thumbnailFigure 10. Differences in signaling pathway activation with lung stretch with mechanical ventilation with and without hyperoxia. Activation of the JNK pathway was involved in ventilator-induced neutrophil infiltration, cytokine production, and microvascular permeability with and without hyperoxia. Both ERK and JNK were involved in airway epithelial cell apoptosis with and without hyperoxia. The major difference in the signaling pathway activation was that ERK1/2 activation was involved in increased MIP-2 production and neutrophil infiltration only in mice exposed to high-tidal volume ventilation with hyperoxia, and not in mice exposed to high-tidal volume ventilation without hyperoxia. JNK activation was involved with and without hyperoxia. ERK, extracellular signal-regulated kinase; JNK, c-Jun NH2-terminal kinase; MIP-2, macrophage inflammatory protein-2.

High-VT ventilation using hyperoxia has been shown in rat models to induce neutrophil migration into the alveoli and was dependent on the production of MIP-2, a chemoattractant belonging to the CXC family of cytokines [7,24]. Hyperoxia alone had minimal effects on both IL-8 and MIP-2 production [1,7]. In a previous study, we found that the addition of oxygen to rats ventilated at a VT of 20 ml/kg markedly increased the BAL content of neutrophils [7]. We also showed that hyperoxia increased high-VT-induced neutrophil sequestration and MIP-2 production (Figure 1) in the present study, but we went on to examine the pathways involved.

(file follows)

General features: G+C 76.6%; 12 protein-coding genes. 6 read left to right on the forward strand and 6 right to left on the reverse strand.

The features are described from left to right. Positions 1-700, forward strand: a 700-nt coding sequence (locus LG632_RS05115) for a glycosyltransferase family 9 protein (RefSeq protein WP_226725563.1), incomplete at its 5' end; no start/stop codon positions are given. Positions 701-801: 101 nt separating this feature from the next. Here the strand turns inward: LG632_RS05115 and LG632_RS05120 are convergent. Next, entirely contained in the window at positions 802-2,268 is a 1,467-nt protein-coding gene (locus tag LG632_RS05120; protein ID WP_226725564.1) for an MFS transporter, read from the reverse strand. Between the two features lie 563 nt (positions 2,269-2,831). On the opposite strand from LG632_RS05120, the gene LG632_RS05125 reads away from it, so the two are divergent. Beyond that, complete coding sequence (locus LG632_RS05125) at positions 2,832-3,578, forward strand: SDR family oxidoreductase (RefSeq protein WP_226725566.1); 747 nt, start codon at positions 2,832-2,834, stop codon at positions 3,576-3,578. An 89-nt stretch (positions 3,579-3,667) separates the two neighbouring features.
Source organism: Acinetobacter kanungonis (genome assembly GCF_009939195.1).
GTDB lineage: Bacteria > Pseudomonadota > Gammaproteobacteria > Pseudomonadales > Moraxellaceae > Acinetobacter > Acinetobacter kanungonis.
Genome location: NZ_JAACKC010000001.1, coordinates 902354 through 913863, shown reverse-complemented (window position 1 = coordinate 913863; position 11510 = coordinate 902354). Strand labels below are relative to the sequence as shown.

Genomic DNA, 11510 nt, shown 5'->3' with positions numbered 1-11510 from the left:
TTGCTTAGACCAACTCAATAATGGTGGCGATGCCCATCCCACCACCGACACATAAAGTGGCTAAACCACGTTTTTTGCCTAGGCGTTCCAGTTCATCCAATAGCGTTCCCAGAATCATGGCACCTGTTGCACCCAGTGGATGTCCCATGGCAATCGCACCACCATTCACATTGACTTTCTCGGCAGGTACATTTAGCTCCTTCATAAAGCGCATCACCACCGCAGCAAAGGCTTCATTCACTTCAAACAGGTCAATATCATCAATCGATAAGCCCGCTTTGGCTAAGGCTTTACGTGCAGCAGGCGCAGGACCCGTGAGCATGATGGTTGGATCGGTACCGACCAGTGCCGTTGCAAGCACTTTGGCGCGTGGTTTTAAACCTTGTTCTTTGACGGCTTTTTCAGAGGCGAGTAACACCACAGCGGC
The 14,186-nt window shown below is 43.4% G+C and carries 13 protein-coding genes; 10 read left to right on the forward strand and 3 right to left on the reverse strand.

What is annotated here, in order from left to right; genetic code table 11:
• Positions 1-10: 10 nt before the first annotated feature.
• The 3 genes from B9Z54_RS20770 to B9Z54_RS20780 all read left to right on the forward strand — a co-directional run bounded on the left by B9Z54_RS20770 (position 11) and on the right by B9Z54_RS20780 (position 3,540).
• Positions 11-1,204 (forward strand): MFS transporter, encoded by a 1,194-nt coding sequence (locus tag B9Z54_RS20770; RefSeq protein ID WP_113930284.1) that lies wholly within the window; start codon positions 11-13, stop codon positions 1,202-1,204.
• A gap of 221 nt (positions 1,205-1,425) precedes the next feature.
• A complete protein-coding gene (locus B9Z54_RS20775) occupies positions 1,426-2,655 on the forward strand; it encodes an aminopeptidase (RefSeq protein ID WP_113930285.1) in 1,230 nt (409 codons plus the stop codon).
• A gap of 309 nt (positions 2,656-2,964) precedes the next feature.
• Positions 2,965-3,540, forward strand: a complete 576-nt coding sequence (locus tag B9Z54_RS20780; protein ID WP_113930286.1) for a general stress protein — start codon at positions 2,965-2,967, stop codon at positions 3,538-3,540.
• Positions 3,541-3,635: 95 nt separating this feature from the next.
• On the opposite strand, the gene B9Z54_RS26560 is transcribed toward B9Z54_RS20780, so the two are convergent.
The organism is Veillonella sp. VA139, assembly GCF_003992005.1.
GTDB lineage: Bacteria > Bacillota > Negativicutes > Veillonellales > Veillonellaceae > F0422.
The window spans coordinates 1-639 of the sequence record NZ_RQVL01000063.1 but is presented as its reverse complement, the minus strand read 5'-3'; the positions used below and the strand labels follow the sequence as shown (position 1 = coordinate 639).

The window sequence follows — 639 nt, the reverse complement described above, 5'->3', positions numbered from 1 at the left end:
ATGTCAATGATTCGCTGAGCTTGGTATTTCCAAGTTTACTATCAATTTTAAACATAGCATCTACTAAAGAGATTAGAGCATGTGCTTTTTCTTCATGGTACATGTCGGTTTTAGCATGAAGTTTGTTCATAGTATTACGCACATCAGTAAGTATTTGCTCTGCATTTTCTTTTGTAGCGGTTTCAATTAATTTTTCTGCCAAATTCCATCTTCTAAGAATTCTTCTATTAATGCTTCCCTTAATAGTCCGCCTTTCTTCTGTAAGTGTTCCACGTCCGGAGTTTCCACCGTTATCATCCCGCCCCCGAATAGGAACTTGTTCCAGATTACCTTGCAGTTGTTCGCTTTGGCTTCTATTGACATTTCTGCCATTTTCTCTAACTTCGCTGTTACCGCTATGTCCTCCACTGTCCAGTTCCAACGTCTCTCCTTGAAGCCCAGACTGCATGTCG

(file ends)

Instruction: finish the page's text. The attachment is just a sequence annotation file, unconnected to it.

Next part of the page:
Hyperoxia may induce all three major MAPK (JNK, p38, and ERK1/2) pathways and transcription factors (AP-1 and NF-κB) in various in vivo (C57BL/6 mice) and in vitro (human A549 and mouse MLE-12 alveolar epithelial cells) experimental models [4,6,8,16,25-27]. Hyperoxia-induced lung injury has been found to be mediated by JNK, p38, and AP-1 pathways and may induce factors that inhibit downstream apoptotic events without significant phosphatidylserine translocation [6,8]. We found that hyperoxia increased high-VT-induced JNK activation, DNA-binding activity of AP-1, and MIP-2 mRNA expression after one hour of high-VT ventilation (Figures 2a, 2b, and 3a) and that these increases were even more elevated after five hours of ventilation (data not shown). We have previously shown a sustained increase in JNK activation over the span of five hours of ventilation in normoxia [2].

Others have shown that JNK1-/- mice, after exposure to hyperoxia for 65 hours, have increased susceptibility to hyperoxia-induced epithelial cell apoptosis [16]. It is believed that transient activation of the JNK pathway by hyperoxia is protective, whereas prolonged exposure led to sustained JNK-mediated transcription of genes that are involved in apoptotic cell death [28,29]. For p38 phosphorylation, we found no significant difference between high-VT-ventilated mice with or without hyperoxia (Figure 3b). The p38 MAPK pathway may have contributed to post-transcriptional induction of IL-8 synthesis by stabilizing its mRNA via MAPK-activated protein kinase 2 and an AU-rich region [30], but this has not been explored in VILI.